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Travellers arrive at the Calgary Airport on May 10, 2018.Jeff McIntosh/The Canadian Press

Sue Sands is tuning up her mountain bike, preparing for two weeks of bruised knees, sore thighs and battered shins. She couldn’t be more excited.

Ms. Sands, a physical education teacher at Port Moody Secondary School in B.C., is headed to Roberts Creek, a small community along the province’s Sunshine Coast, for March spring break beginning next week. She will be joined by a friend from Britain who, now that travel restrictions have lifted, is excited to shred world-famous B.C. trails.

“Travelling seems so much more possible now,” said Ms. Sands. She even brought an electric mountain bike in preparation for a summer filled with adventurous road trips.

Ms. Sands said most of her colleagues at Port Moody Secondary are also hitting the road for spring break.

“I definitely get the feeling that people are trying to get away somehow,” she said. “Even if it is just to reconnect with family.”

With the pandemic seemingly in the rear-view mirror, many Canadians are escaping. Vancouver International Airport reports passenger numbers are on the rise, with 35,000 passengers a day now (compared to 25,000 in mid-February). The airport is expecting this spring break to be the busiest period since March, 2020. Toronto Pearson was expecting 85,000 passengers Friday, making it the busiest travel day since the start of the pandemic. Air Canada and WestJet are also projecting strong numbers.

Caitlyn Kukulowicz will be one of the passengers boarding a flight at Toronto Pearson. She is headed to Miami with her dad, uncle and little brother.

“I’m mostly excited for the sunshine and to be able to go outside without wearing a coat,” said Ms. Kukulowicz, who is in Grade 12. “I find that around February and March, everyone in Toronto just needs to get out and see the sun.”

The Kukulowicz family has not vacationed since the pandemic. Shayne Kukulowicz, Ms. Kukulowicz’s father, did not think it was worth the effort or the risk. But now that restrictions are lifting, they are relieved to finally get out of town.

“I’m excited for the warm weather,” said Mr. Kukulowicz. “We haven’t gone anywhere warm in a while. I just wanna beach for a couple of days.”

For the domestic tourism industry, a boost in business is exactly what companies say they need after a rough two years. They are enthusiastically preparing for a two-week period that will hopefully put them back on track.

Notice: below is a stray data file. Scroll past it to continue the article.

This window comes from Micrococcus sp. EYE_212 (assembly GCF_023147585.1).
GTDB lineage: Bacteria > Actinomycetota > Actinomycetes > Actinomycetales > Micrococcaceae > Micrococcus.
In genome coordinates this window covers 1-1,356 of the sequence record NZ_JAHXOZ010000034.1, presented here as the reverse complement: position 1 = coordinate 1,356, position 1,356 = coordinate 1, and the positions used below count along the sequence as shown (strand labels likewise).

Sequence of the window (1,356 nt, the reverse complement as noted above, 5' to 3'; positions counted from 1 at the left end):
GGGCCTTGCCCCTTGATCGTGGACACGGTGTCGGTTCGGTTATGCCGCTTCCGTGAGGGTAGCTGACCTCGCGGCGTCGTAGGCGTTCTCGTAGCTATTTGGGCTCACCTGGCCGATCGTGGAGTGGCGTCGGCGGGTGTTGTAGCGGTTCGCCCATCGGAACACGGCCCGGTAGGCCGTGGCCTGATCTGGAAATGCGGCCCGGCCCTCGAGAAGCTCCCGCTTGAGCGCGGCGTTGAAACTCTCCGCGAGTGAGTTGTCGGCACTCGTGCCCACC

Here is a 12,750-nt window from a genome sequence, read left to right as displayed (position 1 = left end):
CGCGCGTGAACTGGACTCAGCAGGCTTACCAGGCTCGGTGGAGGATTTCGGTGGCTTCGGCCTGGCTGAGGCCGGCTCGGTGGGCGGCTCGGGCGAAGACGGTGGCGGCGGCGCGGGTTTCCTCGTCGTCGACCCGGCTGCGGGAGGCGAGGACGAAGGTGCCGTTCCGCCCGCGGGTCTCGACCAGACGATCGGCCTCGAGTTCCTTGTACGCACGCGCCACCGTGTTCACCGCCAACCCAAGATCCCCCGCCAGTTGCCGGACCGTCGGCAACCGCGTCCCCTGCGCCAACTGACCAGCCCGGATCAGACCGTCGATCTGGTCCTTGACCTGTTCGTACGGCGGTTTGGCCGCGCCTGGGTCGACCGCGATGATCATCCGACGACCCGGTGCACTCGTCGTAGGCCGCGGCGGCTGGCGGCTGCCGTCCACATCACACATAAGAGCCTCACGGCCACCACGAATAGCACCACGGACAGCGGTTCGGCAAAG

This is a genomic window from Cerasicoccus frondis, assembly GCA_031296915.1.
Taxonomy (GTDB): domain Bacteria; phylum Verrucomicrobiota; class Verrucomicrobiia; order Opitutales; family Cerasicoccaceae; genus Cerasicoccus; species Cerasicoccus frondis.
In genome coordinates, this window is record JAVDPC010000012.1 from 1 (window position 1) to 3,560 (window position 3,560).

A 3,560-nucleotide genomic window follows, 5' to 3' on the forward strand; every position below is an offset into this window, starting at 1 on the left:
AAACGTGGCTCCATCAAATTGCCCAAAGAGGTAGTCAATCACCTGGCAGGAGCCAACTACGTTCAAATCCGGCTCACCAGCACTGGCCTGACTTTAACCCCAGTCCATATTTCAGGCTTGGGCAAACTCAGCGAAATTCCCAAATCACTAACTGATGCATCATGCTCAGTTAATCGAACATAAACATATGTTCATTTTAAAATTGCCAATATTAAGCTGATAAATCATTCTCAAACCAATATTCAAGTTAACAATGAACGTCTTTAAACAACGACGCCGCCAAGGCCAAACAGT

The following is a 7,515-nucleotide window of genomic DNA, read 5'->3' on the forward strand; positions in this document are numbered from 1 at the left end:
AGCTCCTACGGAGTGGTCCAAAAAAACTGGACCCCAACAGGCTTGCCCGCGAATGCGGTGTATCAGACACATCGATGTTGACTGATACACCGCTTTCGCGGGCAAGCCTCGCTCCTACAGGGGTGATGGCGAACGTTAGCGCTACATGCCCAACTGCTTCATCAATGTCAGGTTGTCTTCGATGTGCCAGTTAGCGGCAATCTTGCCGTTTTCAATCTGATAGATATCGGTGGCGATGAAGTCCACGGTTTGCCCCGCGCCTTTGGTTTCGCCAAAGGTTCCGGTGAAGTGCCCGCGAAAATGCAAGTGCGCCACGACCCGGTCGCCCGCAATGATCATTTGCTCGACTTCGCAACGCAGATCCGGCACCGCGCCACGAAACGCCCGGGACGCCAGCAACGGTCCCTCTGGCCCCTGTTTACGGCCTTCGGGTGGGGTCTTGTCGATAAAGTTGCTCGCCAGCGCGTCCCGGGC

“At last, we’ve seen a big uptick after two years of surviving,” said Yos Gladstone, owner of Chromer Sport Fishing in B.C.

Spring is a big season for sport fishing in B.C. In March and April, Mr. Gladstone takes his clientele to Squamish, where they fish bull trout and steelhead. For two years, his season was wiped out by the pandemic. Last year, he had a trickle of local clientele. The year before, it all shut down. But this year he is at full capacity.

“I think we’re seeing a higher level of consumer confidence in tourism than we have in two years,” said Mr. Gladstone. “We can finally look forward and see what is to come, rather than crossing our fingers and hoping things don’t change”

Tourism destinations across the country are also reporting an increase in bookings. Batawa Ski Hill, located just north of Trenton, Ont., is looking forward to packed slopes, with their March Break ski and snowboard camps at full capacity.

“Our spring break is shaping up to be a great end to the season,” said Andrea Jengle, communications co-ordinator at Batawa. “We’re expecting to see lots of families soaking up the sun on the slopes.”

Brewster Adventures, which offers horse-drawn sleigh rides at Lake Louise, Alta., is also looking forward to good numbers.

“We’re not quite back to full capacity,” said Kevin Stanton, owner of Brewster Adventures. “But we’re getting close.”

Brewster bookings mostly depend upon the occupancy at Fairmont Château Lake Louise, a 539-room hotel located on the shores of the lake. And according to Mr. Stanton, the Château is going to be busy come Monday.

The Fairmont Banff Springs in nearby Banff, Alta., also reported a rise in bookings. Sun Peaks Resort, located just outside Kamloops, is booking at rates 100 per cent higher than March last year. According to president and chief executive officer Arlene Schieven, bookings are not far from pre-COVID levels. Rockwood Adventures, an eco-tourism excursion company based in Vancouver, has 10 per cent more bookings this year than it did the February before the pandemic.

However, according to Mr. Gladstone, tourism companies are not out of the woods yet.

In a normal year, 80 per cent of Mr. Gladstone’s fishing clientele are American, and 15 per cent are Canadian. This year, it is reversed, with Canadians making up the majority. He hopes travel restrictions will further loosen and confidence will grow, so his international business – which can be very profitable – will pick back up.

Additionally, Mr. Gladstone, who is also president of the BC Fishing Tourism Association, said his industry is short on guides. So while he is running at full capacity right now based on his staffing levels, he is limited. He is therefore only at half the capacity he could reach before the pandemic. He is worried that if bookings keep the same momentum, he will have to start turning away clients.

Batawa Ski Hill is also restricted by the staff shortage. The ski hill’s indoor dining will not be open this year as a result.

“We didn’t have enough staff,” said Ms. Jengle. “It wouldn’t be feasible to hire staff only to lay them off at the end of the season.”

Nonetheless, Mr. Gladstone sees the staff shortage as minor in comparison to the challenges of the pandemic. He is relieved to have customers back.

“At this point, after the two years we’ve had, we’re just happy to have everybody,” said Mr. Gladstone.

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